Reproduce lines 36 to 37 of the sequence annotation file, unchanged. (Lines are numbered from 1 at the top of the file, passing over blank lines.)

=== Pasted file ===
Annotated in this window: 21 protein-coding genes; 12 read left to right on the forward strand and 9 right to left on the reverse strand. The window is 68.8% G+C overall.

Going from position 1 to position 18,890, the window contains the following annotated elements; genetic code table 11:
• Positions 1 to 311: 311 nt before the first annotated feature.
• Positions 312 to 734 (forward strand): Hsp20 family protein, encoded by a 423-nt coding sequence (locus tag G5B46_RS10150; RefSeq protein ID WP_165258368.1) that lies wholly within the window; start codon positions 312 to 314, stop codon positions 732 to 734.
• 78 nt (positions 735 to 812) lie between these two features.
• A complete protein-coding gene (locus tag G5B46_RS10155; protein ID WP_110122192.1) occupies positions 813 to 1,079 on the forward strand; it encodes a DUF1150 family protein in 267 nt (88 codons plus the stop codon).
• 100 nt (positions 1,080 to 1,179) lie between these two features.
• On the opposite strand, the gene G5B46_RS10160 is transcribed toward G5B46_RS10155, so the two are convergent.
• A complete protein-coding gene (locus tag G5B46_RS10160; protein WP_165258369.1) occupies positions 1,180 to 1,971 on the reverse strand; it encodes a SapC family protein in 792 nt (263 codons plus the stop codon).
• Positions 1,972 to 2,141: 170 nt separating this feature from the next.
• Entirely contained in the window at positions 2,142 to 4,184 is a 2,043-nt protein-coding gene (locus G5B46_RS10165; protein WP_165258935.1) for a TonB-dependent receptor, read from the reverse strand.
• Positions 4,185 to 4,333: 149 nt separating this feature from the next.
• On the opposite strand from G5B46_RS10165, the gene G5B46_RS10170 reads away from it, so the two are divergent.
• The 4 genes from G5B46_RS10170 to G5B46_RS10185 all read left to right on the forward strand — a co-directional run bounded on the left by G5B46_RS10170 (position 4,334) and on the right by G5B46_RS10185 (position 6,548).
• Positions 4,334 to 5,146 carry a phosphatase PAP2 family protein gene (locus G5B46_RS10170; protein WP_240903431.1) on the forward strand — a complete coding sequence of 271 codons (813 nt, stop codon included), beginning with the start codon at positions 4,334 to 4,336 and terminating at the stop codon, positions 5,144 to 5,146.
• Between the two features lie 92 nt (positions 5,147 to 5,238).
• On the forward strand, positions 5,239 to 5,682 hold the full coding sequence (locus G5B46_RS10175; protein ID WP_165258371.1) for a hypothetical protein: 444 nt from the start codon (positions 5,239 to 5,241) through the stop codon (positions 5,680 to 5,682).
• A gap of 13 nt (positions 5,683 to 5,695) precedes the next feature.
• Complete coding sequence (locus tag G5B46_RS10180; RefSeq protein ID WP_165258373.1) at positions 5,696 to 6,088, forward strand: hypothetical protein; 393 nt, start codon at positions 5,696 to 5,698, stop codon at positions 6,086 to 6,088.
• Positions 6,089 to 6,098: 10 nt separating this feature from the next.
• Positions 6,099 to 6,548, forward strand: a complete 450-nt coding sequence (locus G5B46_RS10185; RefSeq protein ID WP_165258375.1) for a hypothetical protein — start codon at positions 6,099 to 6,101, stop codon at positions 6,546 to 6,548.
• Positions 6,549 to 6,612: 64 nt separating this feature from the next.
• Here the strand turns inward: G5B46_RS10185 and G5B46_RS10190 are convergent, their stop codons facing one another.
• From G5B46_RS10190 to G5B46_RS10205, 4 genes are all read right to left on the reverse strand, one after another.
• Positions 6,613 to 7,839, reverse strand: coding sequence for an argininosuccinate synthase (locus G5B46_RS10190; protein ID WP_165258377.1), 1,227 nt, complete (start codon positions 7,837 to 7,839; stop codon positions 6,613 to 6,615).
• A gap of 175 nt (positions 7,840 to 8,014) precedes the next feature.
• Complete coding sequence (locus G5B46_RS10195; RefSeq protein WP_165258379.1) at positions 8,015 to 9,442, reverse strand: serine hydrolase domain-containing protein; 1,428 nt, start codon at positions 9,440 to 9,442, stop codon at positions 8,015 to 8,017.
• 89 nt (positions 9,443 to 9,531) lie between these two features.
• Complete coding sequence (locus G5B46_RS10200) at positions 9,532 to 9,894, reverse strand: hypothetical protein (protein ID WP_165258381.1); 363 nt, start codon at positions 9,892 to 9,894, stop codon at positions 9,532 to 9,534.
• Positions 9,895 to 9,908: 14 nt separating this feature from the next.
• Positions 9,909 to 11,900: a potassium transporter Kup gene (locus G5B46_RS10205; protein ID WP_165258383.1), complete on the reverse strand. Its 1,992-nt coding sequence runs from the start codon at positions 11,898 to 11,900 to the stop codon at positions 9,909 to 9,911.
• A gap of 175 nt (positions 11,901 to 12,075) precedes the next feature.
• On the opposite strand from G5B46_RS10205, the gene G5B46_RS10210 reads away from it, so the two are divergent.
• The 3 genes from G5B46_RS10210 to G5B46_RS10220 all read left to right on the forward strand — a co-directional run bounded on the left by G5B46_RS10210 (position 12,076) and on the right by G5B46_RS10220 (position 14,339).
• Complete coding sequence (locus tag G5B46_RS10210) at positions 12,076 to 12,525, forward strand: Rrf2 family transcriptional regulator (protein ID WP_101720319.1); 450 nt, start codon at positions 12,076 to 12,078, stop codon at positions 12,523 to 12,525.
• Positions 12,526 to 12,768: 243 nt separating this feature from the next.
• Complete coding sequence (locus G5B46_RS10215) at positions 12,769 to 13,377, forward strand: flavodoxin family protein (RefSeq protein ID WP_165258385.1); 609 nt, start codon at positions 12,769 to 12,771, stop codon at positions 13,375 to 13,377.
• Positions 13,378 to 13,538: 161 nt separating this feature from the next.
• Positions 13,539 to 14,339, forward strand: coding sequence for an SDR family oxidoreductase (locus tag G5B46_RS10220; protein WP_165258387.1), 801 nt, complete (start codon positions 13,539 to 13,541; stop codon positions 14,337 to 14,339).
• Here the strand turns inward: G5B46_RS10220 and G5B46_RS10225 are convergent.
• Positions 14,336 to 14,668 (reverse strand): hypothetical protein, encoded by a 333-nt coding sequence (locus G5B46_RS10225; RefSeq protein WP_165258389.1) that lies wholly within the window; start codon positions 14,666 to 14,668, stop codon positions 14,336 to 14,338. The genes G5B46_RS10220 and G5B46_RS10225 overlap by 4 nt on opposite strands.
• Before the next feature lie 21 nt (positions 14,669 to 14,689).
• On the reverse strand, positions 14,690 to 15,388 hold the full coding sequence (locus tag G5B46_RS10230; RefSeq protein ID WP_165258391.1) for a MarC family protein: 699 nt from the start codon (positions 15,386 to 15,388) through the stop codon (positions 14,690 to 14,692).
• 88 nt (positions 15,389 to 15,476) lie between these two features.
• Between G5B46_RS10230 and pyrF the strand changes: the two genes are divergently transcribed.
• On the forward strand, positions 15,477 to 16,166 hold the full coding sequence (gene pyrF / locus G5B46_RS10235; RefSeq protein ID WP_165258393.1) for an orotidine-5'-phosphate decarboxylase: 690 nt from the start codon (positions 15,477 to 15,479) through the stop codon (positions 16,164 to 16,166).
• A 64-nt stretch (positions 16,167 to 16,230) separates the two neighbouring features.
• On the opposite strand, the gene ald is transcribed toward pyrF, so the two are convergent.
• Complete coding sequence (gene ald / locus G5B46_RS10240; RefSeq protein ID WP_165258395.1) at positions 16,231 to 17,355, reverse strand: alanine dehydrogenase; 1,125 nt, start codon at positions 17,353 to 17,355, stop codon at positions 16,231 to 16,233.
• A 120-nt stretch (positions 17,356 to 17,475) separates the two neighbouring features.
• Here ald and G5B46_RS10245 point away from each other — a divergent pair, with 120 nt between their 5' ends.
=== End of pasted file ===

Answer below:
• Positions 12,526 to 12,768: 243 nt separating this feature from the next.
• Complete coding sequence (locus G5B46_RS10215) at positions 12,769 to 13,377, forward strand: flavodoxin family protein (RefSeq protein ID WP_165258385.1); 609 nt, start codon at positions 12,769 to 12,771, stop codon at positions 13,375 to 13,377.